Comparison of ethanol tolerance between potential cyanobacterial production hosts.
Authors of this article are:
Kämäräinen J1, Nylund M1, Aro EM1, Kallio P2.
A summary of the article is shown below:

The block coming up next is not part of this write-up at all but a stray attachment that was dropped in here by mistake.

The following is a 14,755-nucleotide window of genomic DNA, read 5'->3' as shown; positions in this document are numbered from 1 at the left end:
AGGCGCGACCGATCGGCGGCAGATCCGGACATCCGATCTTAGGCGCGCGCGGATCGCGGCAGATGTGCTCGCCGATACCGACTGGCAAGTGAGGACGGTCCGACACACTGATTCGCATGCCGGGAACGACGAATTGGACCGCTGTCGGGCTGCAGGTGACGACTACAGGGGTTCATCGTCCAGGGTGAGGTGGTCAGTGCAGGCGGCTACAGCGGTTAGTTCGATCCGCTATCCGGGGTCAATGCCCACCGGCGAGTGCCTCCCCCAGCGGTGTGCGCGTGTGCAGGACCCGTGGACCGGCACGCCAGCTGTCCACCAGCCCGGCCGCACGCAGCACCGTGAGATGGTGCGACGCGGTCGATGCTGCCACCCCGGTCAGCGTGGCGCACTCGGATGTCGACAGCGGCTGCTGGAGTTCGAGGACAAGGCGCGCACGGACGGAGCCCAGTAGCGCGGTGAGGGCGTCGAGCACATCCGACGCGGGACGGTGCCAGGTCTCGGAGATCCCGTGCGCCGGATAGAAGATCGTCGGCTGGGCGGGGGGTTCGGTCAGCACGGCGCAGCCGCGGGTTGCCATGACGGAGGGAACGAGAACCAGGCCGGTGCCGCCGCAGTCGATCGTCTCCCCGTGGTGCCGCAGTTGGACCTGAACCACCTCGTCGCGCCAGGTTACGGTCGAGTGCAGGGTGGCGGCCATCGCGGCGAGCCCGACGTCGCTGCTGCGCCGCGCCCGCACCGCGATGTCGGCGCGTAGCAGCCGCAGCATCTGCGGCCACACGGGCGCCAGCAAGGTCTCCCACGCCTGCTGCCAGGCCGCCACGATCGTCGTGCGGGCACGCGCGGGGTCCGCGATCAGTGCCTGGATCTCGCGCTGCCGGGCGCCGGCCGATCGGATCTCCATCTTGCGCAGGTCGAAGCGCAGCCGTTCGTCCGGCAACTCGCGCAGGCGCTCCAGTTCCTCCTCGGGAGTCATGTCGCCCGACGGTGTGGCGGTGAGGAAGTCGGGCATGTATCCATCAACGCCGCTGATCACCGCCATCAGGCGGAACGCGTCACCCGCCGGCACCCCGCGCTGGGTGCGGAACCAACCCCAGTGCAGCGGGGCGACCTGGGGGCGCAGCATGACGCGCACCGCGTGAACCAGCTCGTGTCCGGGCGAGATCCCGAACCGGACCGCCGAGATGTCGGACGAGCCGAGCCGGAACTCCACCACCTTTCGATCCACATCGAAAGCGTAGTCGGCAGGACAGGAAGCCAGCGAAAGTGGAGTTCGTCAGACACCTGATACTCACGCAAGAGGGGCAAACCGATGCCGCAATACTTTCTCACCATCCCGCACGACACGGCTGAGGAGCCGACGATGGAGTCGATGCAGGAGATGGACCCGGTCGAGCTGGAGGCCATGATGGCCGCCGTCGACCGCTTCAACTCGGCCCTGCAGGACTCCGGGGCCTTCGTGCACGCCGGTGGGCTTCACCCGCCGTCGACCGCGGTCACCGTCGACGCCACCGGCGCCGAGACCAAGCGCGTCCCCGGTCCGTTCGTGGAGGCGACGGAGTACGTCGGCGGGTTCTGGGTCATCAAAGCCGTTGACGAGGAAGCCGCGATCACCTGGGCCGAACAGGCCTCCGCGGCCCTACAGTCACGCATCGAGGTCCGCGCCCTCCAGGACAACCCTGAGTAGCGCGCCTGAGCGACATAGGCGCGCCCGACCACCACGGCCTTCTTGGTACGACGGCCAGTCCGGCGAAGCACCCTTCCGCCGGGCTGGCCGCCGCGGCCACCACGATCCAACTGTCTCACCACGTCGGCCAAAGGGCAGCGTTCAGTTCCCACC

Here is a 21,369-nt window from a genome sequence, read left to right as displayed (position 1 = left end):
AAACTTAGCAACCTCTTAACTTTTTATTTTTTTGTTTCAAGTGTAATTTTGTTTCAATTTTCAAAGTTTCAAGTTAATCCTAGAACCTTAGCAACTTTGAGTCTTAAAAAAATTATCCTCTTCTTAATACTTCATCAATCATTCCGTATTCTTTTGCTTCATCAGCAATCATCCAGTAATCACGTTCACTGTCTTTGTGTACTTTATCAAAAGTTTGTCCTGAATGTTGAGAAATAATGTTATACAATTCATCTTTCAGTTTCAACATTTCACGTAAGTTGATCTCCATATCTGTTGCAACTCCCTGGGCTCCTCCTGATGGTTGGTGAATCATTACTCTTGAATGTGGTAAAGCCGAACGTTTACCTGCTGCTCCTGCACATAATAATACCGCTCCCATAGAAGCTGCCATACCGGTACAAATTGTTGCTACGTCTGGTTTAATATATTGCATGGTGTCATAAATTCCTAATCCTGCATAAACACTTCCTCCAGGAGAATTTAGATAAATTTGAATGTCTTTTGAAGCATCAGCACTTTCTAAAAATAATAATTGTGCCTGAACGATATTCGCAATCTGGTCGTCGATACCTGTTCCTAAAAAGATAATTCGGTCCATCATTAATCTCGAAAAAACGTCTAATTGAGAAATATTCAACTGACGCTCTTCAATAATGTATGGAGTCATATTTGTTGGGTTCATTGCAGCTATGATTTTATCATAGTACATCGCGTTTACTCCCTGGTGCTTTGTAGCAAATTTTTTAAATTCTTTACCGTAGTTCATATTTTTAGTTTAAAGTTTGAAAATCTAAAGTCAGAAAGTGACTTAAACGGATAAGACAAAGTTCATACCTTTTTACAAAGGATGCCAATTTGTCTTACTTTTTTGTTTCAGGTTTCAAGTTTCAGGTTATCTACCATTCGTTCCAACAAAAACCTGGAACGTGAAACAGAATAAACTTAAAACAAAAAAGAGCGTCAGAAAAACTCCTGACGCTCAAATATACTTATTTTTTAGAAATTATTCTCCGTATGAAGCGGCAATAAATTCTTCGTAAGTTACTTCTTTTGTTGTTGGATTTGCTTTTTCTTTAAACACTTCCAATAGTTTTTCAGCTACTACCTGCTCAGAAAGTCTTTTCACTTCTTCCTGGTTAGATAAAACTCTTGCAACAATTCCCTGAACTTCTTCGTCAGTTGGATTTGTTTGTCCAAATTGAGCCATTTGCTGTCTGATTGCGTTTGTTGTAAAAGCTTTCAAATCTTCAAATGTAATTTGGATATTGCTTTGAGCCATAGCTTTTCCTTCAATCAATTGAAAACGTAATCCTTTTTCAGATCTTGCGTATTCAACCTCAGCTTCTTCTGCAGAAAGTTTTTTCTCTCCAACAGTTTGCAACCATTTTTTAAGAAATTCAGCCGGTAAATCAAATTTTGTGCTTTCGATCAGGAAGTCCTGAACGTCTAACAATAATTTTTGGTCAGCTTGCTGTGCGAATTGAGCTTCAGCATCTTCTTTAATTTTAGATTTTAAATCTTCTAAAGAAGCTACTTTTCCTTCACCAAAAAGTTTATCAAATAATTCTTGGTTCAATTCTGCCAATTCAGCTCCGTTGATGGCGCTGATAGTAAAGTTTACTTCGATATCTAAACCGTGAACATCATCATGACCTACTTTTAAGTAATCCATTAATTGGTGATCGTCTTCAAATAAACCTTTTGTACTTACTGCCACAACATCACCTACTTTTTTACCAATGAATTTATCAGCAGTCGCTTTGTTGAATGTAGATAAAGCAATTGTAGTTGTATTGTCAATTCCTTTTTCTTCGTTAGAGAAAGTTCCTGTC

Cyanobacteria are photosynthetic prokaryotes that have been extensively studied as potential autotrophic biotechnological hosts for the production of different carbon-based end-products directly from atmospheric CO2. While commercially competitive applications do not yet exist, the production of ethanol in cyanobacteria is the most mature technology, endorsed by relatively high production yields and established status of ethanol in the global biofuel market. Within this concept, the aim here was to systematically compare ethanol tolerance of different commonly used cyanobacterial strains and substrains, in order to assess their relative potential for biotechnological production platforms. The comparison revealed clear strain-specific differences in ethanol toxicity, with growth inhibition GI50 values ranging between 3 g L-1 (0.4% V/V) and 28 g L-1 (3.5% V/V). The most tolerant wild-type strains were Synechocystis sp. PCC 6803 (substrain A) and Synechococcus sp. PCC 7002, which did not show any apparent effect in growth below ethanol concentrations 9.2 g L-1 (1.2% V/V). In comparison to typical biotechnological yeast strains used for ethanol fermentation, these values are clearly lower but still around the same order of magnitude. The results also underlined the challenges in direct number-based comparison between cyanobacterial strains and culture conditions due to inconsistencies in respect to chlorophyll content, cell morphology and optical properties.
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